March is Colorectal Cancer awareness month. Colorectal cancer is a good topic for discussion, as it is one of the most common cancers in the U.S. and the second leading cause of cancer death. More importantly, did you know that colorectal cancer is largely preventable through screening and lifestyle choices?
Sometimes the colon produces an abnormal growth of tissue called a polyp. These can be precancerous and eventually transform into cancer. It is thought to take about 10 years for most polyps to grow into cancer. Therefore, if appropriate colorectal cancer screening is performed, most of these polyps can be removed before they turn into cancer, effectively preventing the development of colon cancer.
Traditionally, screening colonoscopies were recommended to start at age 50 because most colon cancers occurred in individuals over age 50. However, there has been a recent increase in colon cancer in younger individuals, particularly those in their 40s. Consequently, the American Cancer Society has changed its screening guidelines and now recommends starting colonoscopies at age 45.
It is not entirely clear why the rate of colorectal cancer is increasing in younger individuals, but it may be due to sedentary lifestyle, lack of exercise, obesity and diet.
Being overweight increases the risk of colorectal cancer (also other cancers and chronic diseases). Having more belly fat or a larger waist circumference also has been linked to colorectal cancer. Weight loss has been shown to reduce the risk of colon cancer.
Regular, moderate physical activity can lower your risk of colon cancer and other diseases as well. Studies have found that people who exercise regularly have a 40-50 percent lower risk of colon cancer compared to those who do not exercise regularly.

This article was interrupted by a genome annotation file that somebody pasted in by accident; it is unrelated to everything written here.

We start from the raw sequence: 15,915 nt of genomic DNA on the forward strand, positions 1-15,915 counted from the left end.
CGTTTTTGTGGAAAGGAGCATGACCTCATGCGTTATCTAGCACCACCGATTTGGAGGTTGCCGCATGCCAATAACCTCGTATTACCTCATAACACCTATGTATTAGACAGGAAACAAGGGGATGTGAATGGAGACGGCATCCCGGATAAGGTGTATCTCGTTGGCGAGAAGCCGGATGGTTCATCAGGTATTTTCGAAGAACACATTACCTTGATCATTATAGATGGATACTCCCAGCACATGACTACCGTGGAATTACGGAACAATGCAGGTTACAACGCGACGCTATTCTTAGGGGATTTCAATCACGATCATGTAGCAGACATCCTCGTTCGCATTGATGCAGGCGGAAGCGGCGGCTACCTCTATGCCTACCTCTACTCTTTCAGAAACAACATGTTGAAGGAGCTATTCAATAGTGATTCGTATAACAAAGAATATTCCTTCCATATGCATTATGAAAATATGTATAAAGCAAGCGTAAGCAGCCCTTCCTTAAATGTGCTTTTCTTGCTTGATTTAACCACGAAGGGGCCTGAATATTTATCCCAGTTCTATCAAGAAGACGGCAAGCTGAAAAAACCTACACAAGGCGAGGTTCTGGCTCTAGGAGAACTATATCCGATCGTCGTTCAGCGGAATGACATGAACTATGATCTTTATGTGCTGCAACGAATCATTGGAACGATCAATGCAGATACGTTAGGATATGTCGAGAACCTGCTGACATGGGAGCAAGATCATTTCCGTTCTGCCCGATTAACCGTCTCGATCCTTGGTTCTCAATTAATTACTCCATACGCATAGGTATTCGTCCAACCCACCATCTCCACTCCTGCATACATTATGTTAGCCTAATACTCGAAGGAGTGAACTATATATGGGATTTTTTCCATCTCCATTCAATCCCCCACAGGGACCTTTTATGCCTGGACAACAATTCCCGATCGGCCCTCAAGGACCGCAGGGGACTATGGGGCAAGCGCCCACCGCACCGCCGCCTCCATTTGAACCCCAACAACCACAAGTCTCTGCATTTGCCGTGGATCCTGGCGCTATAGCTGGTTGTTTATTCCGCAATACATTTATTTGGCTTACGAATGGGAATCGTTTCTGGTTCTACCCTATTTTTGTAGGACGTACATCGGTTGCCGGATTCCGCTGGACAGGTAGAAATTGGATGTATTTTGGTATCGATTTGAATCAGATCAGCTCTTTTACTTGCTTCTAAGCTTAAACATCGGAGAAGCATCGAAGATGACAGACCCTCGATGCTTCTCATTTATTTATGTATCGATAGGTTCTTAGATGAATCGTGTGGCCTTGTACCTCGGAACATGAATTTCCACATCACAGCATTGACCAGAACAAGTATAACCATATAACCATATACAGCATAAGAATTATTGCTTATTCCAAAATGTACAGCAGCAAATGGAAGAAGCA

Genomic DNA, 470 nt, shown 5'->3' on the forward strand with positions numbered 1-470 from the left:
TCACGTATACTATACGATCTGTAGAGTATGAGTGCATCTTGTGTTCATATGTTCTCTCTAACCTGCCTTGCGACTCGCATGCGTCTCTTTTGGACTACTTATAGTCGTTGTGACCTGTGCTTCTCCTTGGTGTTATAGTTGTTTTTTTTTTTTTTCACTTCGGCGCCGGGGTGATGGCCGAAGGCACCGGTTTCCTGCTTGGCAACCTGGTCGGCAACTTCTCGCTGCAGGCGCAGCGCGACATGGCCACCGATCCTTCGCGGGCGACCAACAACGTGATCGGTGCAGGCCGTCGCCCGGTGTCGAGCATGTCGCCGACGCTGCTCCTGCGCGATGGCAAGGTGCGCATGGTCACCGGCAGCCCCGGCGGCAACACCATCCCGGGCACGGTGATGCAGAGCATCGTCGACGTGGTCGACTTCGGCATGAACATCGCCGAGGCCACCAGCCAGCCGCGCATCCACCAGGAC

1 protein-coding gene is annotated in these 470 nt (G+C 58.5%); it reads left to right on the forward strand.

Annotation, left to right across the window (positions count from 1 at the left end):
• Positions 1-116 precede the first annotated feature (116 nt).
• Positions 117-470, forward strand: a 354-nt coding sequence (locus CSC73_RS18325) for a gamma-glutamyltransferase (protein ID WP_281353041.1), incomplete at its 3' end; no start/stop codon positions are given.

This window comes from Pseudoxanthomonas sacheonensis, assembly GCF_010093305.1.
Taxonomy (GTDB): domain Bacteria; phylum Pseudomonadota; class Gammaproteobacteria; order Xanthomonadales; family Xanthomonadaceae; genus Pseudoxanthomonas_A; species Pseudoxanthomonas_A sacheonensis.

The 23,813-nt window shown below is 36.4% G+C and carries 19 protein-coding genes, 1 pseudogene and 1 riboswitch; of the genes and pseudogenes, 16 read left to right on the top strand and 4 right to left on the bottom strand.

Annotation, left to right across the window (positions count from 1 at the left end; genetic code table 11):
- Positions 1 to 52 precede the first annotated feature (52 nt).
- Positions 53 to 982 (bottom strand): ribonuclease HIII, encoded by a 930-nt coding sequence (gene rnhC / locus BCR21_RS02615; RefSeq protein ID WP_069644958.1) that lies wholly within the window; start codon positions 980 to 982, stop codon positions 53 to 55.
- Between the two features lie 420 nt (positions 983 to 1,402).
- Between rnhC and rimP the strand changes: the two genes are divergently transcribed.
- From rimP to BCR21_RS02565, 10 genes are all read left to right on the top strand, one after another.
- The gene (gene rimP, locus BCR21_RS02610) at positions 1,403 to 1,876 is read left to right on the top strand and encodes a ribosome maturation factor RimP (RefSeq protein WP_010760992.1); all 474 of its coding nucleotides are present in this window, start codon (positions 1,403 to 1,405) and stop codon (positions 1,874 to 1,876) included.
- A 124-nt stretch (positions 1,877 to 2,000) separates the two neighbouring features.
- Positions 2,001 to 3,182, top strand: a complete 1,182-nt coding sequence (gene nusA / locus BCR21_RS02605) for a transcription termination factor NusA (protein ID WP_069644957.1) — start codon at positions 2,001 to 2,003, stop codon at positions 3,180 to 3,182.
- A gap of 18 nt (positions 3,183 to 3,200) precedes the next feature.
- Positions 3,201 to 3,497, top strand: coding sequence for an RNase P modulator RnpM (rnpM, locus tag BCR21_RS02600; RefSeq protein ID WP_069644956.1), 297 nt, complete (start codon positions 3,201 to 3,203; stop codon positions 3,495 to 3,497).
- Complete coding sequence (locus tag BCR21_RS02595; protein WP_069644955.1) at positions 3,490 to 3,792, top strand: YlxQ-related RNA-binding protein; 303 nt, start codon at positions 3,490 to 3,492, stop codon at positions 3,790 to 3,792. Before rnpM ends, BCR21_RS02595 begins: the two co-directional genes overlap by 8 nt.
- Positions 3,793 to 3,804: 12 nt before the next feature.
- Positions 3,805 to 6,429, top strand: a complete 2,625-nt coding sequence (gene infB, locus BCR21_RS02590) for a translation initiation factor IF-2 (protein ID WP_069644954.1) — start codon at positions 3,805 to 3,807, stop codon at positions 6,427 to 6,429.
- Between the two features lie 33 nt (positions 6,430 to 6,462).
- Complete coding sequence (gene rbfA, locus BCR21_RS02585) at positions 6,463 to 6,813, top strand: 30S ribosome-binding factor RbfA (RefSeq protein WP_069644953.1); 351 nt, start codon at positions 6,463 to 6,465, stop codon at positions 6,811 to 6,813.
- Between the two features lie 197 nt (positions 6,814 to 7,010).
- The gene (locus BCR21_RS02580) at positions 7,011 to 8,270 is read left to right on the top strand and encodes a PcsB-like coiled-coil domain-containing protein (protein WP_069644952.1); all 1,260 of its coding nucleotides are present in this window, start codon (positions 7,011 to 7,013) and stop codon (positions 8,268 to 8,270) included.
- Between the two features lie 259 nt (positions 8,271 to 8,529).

Research continues to analyze the link between diet and colon cancer. There is overwhelming evidence that diet drives colon cancer risk. In fact, it is estimated that a healthy diet could prevent up to 70 to 90 percent of colorectal cancers. This would be a diet high in fruits, vegetables and fiber. Fiber, in fact, is incredibly important, and most people do not consume enough. Fiber can be found in fruits, vegetables, nuts, beans and whole grains like brown rice. Red meats (beef, lamb, pork), processed meats (hot dogs, lunch meats, bacon) and processed foods increase our risk and should be limited.
Colorectal cancer is among the most common cancers in the U.S., but it does not have to be. Adopt lifestyle choices to reduce your risk, and if you are over the age of 45, get screened!
Dr. Tuli is a hematologist-oncologist practicing on the Mississippi Gulf Coast since 2007 and is currently with The Medical Oncology Group – Memorial Physician Clinics. She can be contacted at (228)-575-1234.